I tend to be a bit of a geek about business plan competitions. I love judging them! The ideas. The possibilities. The numbers and research.
Recently, I participated in another competition. In just a few hours, I heard dozens of aspiring entrepreneurs share their ideas. Taking in all of their stories at once was powerful. The strengths and weaknesses stood out clearly between the entrepreneurs who had a unique way of reaching their markets and those who hadn’t done their research.
Two lessons emerged from the judges’ feedback. I’d like to share these nuggets with you because I think you can benefit whether you are an up-and-coming entrepreneur or one with some experience in the game.
If you have an idea for a business, stop waiting until you have a full plan written. Get started marketing and selling.
Ideas are great. But it’s better to make mistakes with your customers and get started.
As a small business coach, I’ve heard hundreds of great business ideas. Products that are guaranteed because the market “needs” them. Business plans that highlight how they can succeed with only 1% – or some other small number – of the total market.
These ideas seem good until the entrepreneur actually starts selling the product and finds out that demand isn’t quite as great as projected.
So if you have an idea for a business, stop waiting until you have a full plan written. Get started marketing and selling. And listen carefully to the feedback that people share. Does your product really solve their problems? Do they have different problems they would pay money to solve? Are you missing out on immediate cash because you want to wait until your business idea is perfect?
Let me share an example:
A caterer decides to start selling a new product. She is in love with baked goods and wants to branch out beyond traditional lunches and dinners. Rather than investing money in new baking equipment, she attends some local networking events, volunteers at a few community gatherings and finds other ways to distribute product samples. She listens carefully to what people like and dislike and identifies if they have a specific need for catered baked goods. And when she has her first 10 orders in hand, she invests in the equipment and inventory to bring it to the market.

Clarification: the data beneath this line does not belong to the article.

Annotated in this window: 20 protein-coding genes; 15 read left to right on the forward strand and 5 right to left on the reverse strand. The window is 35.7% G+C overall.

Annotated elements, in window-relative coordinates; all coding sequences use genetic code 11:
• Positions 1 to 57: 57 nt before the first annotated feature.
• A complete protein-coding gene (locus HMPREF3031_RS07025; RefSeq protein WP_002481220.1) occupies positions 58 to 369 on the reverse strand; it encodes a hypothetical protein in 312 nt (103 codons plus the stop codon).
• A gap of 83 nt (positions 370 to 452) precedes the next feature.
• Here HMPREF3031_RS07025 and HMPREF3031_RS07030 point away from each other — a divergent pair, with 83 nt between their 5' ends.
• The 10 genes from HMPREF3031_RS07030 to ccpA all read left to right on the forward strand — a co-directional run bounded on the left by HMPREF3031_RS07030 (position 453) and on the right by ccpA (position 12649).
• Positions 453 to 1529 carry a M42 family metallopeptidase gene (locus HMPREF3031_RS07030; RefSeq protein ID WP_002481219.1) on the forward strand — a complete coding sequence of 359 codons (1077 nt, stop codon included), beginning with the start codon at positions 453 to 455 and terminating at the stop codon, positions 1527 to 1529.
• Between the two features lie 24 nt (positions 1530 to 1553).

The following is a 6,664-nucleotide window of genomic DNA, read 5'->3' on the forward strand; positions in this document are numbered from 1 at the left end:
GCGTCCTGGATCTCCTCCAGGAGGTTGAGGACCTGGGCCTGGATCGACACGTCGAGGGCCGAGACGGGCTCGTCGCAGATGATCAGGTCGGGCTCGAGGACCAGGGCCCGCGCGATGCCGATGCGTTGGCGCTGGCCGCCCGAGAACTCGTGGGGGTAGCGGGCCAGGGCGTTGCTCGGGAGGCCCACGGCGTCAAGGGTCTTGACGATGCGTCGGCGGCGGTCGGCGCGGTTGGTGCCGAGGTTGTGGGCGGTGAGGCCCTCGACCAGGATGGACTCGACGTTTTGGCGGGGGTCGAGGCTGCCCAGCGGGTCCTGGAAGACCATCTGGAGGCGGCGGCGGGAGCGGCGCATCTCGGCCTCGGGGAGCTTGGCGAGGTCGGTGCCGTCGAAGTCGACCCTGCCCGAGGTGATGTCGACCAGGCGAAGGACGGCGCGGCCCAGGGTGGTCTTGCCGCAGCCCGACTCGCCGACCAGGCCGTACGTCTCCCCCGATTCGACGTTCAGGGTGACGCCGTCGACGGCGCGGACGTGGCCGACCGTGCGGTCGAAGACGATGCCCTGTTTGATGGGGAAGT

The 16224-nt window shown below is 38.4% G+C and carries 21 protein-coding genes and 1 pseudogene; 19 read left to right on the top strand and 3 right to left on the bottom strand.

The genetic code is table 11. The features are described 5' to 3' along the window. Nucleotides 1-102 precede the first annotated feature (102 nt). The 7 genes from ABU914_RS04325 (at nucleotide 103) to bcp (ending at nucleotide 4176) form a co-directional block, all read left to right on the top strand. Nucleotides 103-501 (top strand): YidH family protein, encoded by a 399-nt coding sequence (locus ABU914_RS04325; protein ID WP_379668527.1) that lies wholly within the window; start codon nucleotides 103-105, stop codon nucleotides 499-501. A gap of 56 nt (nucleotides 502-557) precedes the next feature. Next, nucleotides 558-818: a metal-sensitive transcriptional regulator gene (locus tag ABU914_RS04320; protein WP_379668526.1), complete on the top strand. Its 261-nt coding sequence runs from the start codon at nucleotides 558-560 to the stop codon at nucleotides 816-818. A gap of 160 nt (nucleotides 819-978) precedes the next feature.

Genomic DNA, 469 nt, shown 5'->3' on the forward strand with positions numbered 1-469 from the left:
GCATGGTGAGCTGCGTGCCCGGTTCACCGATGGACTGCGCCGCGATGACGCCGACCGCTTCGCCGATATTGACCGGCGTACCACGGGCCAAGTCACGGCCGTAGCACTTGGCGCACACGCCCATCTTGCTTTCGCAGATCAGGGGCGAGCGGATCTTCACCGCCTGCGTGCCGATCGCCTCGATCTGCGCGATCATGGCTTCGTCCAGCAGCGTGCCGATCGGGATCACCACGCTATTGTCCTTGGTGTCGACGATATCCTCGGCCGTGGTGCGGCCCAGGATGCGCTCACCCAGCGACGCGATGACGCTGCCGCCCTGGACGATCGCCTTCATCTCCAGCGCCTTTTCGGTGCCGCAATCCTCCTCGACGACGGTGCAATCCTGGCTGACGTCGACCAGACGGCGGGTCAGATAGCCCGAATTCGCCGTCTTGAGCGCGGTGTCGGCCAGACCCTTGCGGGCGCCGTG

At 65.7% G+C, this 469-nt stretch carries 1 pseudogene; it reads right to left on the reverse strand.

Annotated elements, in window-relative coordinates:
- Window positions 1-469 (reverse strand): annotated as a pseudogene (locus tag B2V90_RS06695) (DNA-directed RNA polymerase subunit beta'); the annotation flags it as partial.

This approach differs from what many entrepreneurs do. They want to wait until their product or service is perfect, they look completely professional, and everyone will pay top dollar.
Stop waiting for your idea to be perfect. Start looking for customers and problems you can solve with the idea you have now.
If you have a good idea, invest the time and resources to find good business mentors.
You can’t run a business solo. Get good advisors in your corner.
For the Q&A portion of a competition, the judges prepare a list of questions to see if the entrepreneur really knows his or her business – or is just well-rehearsed. After judging several business plan presentations, I can sense when the Q&A portion will go well. It’s always a great moment when you find an entrepreneur who knows the business inside out. A key theme usually emerges: The well-prepared entrepreneur has sought out a mentor – a friend of the family, someone they met in the industry or a top industry expert they actively solicited to help with the startup.
Let me share another example of two different entrepreneurs who want to start brick-and-mortar stores:
The overly optimistic entrepreneur presents full plans about the space, including leasing and insurance quotes, layout, inventory. This entrepreneur knows a loan will be necessary to get started.
The savvier entrepreneur tells the judges about her current customers. Perhaps she is vending at local flea markets, sending newsletters to everyone she meets at networking events, or selling on an online platform like Shopify or Etsy. While she doesn’t know where the space will be or how much it will cost, she knows she has a list of people ready to show up when she opens the store on the first day.
Guess which one the judges will likely back?
If you have a good idea, invest the time and resources to find good business mentors. You will save tremendously in the long run if you can get someone to share with you what you need to do to improve your business model and then implement their suggestions. This applies even if you are expert in the industry and even if you have run other businesses.
The advice-following portion is key. In the second example, the entrepreneur was actually afraid to present her idea. She didn’t think she was ready to move into a brick-and-mortar space, which was being provided to the winner of the plan.
But she was ready. And her mentor saw that and pushed her.
You do need to gain skills around finding and maintaining solid mentor relationships. Some will benefit you more than others. But in the end, entrepreneurship works best when you gain insights from advisors. Even the best players in professional sports have coaches!
So turn your ideas into long-term winners by investing in solid advice. Sure, you’ll make mistakes, but you’ll learn that others have too. And you’ll learn how they’ve recovered and gone on to prosper.